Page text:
Comparing the Central African Copperbelt: Kitwe conference, July 2018

A landmark event for the ‘Comparing the Copperbelt’ project took place in the Zambian copperbelt city of Kitwe on 23-24 July 2018, when a two-day workshop (click here for programme) organised by the project brought together around 40 historians and social scientists from the Democratic Republic of Congo, Zambia and further afield to analyse and compare the linked histories of Haut Katanga and the Zambian Copperbelt. The conference was organised in partnership with the History Department of the University of Zambia (UNZA), Copperbelt University (CBU), and the University of Lubumbashi (UNILU), and was also attended by representatives of labour unions, environmental movements and cultural organisations.

Conference participants explored and explained the similarities and differences in the histories and more recent development of the two Copperbelt regions. In a keynote address, Prof Donatien Dibwe dia Mwembu of UNILU explained how, during World War Two, mineworkers in both Northern Rhodesia (colonial Zambia) and the Belgian Congo protested their poor conditions by strike action that was violently repressed by colonial forces. After the war, conditions were significantly improved in Congolese mines, and social provision – housing, education and social services – was rapidly improved, creating considerable industrial harmony in an atmosphere of authoritarian paternalism that however enabled significant social mobility.

Across the border, Miles Larmer explained in the second keynote lecture, the mines of Anglo-American and Rhodesian Selection Trust were slower to change: here, the African Mineworkers’ Union (AMWU) played a decisive role in winning better wages and conditions and challenging the racial colour bar that reserved senior jobs for whites. This generated a sense of collective identity among the cosmopolitan Copperbelt community, which went on to play an important role in the struggle for independence. In contrast, Congolese mineworkers were less central to the nationalist movement in Congo, which was also affected by ethnic divisions including those in Katanga between self-declared ‘indigenous’ societies and migrant workers from the Kasai province.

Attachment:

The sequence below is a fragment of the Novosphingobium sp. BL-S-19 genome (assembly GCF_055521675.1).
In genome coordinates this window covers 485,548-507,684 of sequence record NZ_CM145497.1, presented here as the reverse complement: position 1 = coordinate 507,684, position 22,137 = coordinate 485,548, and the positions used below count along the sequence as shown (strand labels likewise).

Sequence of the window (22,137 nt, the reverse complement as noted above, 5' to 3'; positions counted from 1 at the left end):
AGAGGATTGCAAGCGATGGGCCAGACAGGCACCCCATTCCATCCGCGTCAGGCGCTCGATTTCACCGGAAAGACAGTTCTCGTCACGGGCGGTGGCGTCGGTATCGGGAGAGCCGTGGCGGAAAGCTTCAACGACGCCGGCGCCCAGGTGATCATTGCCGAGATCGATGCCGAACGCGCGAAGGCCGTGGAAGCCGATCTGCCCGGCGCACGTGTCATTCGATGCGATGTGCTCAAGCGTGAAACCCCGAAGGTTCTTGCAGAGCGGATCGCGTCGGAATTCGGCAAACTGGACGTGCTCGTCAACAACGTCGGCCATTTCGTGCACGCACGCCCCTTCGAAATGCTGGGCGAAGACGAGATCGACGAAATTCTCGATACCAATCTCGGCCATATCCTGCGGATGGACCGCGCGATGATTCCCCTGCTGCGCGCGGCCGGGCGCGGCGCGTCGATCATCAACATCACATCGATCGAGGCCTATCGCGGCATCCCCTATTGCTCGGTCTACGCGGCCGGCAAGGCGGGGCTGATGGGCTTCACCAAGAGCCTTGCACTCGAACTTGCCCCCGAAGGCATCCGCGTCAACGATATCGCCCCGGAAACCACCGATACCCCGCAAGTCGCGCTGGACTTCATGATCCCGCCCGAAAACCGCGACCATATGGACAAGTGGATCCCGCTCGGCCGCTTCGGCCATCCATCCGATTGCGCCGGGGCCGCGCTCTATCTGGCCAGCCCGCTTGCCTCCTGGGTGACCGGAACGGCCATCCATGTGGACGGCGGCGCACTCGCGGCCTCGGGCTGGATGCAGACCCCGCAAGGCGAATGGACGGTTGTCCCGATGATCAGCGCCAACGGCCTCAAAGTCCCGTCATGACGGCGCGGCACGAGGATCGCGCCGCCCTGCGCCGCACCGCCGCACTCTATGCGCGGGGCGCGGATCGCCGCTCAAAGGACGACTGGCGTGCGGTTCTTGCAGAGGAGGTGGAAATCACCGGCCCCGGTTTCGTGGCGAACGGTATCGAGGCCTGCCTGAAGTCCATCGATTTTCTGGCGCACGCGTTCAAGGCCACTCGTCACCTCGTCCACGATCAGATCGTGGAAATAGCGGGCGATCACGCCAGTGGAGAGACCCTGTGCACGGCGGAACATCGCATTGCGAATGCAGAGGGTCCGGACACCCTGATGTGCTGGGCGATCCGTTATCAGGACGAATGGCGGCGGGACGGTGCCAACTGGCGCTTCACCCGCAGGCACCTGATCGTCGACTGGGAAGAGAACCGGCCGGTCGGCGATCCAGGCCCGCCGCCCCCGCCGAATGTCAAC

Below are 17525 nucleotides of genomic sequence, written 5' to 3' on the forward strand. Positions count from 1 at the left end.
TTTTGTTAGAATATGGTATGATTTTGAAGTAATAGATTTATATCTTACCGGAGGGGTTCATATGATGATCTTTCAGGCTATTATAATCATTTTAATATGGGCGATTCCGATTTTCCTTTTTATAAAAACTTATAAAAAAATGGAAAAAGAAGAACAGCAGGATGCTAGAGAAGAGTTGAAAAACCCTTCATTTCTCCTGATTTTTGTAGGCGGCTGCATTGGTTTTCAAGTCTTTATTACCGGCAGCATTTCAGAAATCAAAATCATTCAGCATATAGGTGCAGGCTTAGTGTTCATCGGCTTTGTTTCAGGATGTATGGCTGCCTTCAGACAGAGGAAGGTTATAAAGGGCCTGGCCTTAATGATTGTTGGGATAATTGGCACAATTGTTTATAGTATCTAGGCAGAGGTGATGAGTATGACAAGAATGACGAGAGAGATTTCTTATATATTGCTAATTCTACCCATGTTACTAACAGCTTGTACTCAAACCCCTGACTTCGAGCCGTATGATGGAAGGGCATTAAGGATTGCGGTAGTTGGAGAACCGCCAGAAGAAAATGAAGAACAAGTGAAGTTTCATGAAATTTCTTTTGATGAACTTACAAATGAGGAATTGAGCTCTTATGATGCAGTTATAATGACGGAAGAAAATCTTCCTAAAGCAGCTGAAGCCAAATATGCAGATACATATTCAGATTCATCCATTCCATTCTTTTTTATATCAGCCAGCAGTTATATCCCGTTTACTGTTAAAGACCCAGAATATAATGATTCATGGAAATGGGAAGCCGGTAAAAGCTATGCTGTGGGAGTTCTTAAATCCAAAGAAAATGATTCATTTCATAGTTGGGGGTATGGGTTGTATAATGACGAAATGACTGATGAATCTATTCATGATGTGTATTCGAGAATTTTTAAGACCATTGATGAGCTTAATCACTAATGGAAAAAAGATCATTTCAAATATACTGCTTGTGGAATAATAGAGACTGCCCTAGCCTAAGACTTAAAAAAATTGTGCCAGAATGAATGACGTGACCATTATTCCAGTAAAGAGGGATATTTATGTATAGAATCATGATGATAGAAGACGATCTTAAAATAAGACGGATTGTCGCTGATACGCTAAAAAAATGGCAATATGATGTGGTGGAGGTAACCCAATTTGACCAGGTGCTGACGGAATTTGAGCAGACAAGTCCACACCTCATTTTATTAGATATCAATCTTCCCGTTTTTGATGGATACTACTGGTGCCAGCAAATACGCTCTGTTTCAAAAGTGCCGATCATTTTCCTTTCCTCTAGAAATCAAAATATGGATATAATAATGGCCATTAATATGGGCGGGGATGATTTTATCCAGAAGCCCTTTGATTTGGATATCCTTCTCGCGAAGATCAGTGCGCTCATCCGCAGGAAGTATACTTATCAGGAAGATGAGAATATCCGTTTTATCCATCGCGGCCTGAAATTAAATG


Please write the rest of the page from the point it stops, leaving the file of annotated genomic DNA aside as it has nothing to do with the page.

Both regions have subsequently experienced parallel changes, from a period of relative growth and nationalisation in the 1960s and early 1970s, followed by the collapse in copper prices and economic decline, and the subsequent economic liberalisation and privatisation of the 1990s. But significant changes have also continued to affect the different regions: for example, the prominent role of Copperbelt politicians and labour leaders in Zambia’s pro-democracy movement and the country’s subsequent governments. Katanga, in contrast, has usually been marginalised from central Congolese politics and has experienced warfare and ethnic conflict as well as economic decline.